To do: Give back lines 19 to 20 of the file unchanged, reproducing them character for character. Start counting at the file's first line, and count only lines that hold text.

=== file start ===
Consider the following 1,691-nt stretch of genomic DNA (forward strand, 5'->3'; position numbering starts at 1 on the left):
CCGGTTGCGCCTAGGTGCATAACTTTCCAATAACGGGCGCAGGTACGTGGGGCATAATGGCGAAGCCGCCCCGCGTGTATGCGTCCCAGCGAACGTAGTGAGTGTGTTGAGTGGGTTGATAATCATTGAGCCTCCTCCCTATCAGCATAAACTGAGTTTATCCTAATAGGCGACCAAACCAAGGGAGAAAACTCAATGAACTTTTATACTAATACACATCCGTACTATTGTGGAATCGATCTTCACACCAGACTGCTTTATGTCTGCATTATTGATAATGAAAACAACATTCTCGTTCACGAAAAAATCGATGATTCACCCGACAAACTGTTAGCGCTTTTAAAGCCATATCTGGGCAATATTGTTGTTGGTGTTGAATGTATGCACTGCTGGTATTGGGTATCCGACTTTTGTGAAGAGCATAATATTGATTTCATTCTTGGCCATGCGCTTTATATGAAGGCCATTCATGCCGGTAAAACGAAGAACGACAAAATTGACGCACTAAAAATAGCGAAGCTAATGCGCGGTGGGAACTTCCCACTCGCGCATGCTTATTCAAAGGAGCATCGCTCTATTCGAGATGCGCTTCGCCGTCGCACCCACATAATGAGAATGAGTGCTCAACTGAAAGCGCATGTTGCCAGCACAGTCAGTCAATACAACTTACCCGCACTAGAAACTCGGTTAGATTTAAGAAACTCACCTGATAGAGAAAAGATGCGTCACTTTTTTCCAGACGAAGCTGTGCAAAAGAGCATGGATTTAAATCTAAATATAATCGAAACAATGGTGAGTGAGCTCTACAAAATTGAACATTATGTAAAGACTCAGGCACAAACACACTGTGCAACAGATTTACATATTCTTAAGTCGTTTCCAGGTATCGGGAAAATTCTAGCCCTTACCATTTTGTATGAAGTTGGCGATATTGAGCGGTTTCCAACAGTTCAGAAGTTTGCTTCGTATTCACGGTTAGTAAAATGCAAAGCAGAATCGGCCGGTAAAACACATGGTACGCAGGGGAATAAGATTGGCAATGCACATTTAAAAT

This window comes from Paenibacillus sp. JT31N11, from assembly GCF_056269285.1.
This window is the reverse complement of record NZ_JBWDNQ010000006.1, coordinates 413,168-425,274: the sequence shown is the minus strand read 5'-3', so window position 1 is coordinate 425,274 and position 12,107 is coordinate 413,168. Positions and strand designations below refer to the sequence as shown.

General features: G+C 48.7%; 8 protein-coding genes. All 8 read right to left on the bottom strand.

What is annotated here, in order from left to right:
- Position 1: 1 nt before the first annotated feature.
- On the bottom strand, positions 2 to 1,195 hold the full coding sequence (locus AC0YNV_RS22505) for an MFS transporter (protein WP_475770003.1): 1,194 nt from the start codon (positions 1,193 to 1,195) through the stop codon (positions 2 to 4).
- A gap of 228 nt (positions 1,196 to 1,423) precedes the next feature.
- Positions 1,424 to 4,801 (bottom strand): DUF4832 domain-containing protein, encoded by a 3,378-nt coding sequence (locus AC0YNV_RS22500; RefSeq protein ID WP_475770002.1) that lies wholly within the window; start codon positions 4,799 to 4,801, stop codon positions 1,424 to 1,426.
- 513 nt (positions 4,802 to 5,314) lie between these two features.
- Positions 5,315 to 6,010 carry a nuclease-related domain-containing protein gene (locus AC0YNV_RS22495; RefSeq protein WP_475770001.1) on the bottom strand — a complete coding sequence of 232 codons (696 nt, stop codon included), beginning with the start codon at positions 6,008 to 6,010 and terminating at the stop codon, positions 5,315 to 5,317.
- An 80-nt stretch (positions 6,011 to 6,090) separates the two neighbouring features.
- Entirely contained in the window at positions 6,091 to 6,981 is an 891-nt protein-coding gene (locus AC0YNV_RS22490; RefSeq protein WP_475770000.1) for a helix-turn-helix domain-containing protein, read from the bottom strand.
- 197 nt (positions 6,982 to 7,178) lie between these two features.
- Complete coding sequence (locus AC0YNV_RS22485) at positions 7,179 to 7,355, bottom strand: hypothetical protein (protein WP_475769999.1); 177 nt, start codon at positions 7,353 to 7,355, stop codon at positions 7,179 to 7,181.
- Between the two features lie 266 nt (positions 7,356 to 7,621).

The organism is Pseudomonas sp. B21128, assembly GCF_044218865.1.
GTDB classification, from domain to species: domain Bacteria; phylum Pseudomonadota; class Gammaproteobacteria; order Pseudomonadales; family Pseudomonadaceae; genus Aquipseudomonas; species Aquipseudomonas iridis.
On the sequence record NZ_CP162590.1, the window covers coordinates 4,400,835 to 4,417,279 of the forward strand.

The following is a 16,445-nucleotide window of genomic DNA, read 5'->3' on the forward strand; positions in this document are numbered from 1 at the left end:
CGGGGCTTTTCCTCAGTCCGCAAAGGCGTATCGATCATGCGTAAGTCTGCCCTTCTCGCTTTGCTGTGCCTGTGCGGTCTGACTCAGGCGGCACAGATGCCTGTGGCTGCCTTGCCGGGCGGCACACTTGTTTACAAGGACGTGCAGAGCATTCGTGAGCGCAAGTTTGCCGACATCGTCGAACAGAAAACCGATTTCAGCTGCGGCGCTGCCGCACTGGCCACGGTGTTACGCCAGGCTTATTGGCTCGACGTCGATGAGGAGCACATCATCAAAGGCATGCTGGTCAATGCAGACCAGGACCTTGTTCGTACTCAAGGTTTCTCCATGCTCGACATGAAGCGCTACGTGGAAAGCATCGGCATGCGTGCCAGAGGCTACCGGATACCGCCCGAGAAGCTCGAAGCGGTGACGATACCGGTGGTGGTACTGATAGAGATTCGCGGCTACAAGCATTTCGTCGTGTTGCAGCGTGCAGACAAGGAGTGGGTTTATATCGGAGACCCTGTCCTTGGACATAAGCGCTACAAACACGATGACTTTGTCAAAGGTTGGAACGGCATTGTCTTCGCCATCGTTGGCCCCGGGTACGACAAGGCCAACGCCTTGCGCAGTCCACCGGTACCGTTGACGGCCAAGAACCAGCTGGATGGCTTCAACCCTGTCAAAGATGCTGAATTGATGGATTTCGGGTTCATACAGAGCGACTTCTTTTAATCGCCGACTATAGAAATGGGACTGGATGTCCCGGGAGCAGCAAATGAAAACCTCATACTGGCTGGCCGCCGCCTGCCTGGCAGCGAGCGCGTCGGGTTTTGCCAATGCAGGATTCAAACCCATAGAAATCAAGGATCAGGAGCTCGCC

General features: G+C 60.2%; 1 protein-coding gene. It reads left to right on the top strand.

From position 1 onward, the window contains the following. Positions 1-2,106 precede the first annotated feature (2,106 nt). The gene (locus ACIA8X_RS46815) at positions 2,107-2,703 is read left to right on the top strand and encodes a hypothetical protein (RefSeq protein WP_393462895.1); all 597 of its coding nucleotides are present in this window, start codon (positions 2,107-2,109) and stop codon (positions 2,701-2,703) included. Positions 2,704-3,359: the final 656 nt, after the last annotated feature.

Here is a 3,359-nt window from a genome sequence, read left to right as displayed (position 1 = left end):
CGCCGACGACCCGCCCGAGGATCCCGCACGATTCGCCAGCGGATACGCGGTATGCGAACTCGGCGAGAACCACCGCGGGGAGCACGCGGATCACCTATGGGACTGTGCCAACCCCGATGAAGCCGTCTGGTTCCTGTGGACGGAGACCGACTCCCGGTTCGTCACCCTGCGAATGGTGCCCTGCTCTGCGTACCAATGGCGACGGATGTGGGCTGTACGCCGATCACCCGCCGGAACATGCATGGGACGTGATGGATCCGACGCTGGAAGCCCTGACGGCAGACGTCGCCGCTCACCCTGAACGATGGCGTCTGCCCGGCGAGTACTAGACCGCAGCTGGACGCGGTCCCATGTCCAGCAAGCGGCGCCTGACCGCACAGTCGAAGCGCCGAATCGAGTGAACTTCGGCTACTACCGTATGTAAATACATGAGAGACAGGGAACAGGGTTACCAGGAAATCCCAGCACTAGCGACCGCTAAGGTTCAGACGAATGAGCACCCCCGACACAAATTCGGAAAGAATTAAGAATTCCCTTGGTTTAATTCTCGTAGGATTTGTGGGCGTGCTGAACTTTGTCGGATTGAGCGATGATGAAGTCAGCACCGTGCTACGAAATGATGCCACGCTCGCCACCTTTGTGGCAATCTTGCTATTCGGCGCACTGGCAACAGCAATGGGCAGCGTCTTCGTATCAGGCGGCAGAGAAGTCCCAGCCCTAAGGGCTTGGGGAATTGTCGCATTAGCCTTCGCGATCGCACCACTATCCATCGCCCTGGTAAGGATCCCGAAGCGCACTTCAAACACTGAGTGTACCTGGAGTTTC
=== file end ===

GTDB classification, from domain to species: domain Bacteria; phylum Pseudomonadota; class Gammaproteobacteria; order Pseudomonadales; family Pseudomonadaceae; genus Aquipseudomonas; species Aquipseudomonas iridis.
On the sequence record NZ_CP162590.1, the window covers coordinates 4,400,835 to 4,417,279 of the forward strand.